Dr. Hubert A. Eaton spearheaded a lawsuit that resulted in the construction of an equalization building for Williston students in 1954. In his 1984 memoir Every Man Should Try, Dr. Eaton noted that Williston had a tradition of excellence 50 years longer than that of New Hanover High School. (Eaton) Despite this venerable history, and the fact that its building was newer, no serious consideration was given to retaining Williston as a high school. The decision was made, without community input, to turn Williston into a junior high. This decision sent shockwaves through the community, resulting in unrest and the eventual wrongful conviction of the “Wilmington Ten.” (Hines)

This story, of cherished schools being closed or downgraded, was repeated in various iterations throughout North Carolina and across the South. In Pender County, one alumna related to me that her parents watched as central office workers pulled a dumpster up to South Pender High (previously Pender County Training School (PCTS)). Trophies, academic awards, records — their history was literally thrown in the trash.

Pender County Training School (renamed South Pender High School in its last few years) operated from 1917 to 1968 in Rocky Point, NC. Its complex of buildings included at least four Rosenwald buildings.Scene from Pender County Training School (later called South Pender High School) . The image shows two buildings of Rosenwald school design- note the nine over nine pane windows of the two buildings in the foreground. The PCTS campus started in 1917 with one four classroom Rosenwald school building. Picture: Fisk Rosenwald Fund Archive.

In my documentary Under the Kudzu, Mary Royals Faison tells the story of going to prepare her classroom at PCTS in August, 1968, only to find people from across the district were carrying equipment out of the home economics building. That was how Mrs. Faison learned that her school was being closed. However, the equipment hadn’t been purchased by the school system. In line with the long tradition of African American communities raising funds to mitigate the fact that their schools were chronically under-resourced, shop students had helped to construct the building, while their families had donated the equipment.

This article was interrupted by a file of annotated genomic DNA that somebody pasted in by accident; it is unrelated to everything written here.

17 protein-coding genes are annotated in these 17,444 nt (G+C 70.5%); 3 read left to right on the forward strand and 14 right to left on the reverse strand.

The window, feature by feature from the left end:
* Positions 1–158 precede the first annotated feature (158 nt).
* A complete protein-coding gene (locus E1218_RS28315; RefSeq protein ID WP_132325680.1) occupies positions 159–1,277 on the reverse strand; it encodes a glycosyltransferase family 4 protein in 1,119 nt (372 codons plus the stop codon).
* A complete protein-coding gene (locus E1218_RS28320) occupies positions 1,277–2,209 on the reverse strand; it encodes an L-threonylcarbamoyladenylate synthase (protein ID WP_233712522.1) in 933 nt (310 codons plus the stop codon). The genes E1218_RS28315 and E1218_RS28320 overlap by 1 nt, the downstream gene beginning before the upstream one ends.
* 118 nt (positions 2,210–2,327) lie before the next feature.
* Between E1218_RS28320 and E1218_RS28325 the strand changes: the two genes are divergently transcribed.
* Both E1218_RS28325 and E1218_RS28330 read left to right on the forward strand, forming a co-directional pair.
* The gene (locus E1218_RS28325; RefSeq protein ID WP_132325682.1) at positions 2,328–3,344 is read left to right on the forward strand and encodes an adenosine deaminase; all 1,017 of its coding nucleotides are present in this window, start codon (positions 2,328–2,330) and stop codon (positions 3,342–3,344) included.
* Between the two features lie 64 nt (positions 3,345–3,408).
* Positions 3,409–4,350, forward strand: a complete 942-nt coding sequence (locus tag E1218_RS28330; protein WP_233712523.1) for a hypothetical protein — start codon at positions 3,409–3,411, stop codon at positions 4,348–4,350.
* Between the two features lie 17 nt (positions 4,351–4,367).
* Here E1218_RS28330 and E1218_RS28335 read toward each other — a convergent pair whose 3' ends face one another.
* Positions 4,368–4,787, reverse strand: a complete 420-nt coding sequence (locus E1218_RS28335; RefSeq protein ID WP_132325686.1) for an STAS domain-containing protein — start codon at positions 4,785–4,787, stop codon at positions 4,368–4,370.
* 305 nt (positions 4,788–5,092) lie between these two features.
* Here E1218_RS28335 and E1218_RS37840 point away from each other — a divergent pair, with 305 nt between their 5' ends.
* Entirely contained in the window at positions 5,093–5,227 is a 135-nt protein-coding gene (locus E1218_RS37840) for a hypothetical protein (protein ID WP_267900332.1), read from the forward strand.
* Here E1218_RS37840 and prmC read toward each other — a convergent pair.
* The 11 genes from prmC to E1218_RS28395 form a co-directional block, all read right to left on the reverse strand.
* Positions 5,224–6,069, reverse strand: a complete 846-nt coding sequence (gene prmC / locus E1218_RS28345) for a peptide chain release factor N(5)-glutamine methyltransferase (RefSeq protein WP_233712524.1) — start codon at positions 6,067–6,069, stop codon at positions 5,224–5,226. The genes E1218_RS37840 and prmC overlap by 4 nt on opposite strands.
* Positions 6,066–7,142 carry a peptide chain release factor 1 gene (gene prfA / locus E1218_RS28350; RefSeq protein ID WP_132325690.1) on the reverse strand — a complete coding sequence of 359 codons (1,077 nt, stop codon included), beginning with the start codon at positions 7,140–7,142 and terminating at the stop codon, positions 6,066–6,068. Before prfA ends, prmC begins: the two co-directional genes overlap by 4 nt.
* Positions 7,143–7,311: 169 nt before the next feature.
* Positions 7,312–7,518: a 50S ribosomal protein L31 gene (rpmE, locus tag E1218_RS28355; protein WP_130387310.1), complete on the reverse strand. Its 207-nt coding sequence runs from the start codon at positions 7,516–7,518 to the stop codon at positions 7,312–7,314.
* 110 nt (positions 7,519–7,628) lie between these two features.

Look into the background of North Carolina’s African American leaders who are age 60 and over, and you will likely find that their careers were shaped by attending historic African American schools. The ethic of these schools is well expressed by the motto of Winston Salem State University (founded in 1892 by the African American community as Slater Industrial Academy): “Enter to learn. Depart to serve.”

My purpose is certainly not to wax nostalgic for the era of segregation and underfunded schools, but simply to say we should acknowledge our African American students’ incredible education heritage, and learn from the teachers in those historic schools.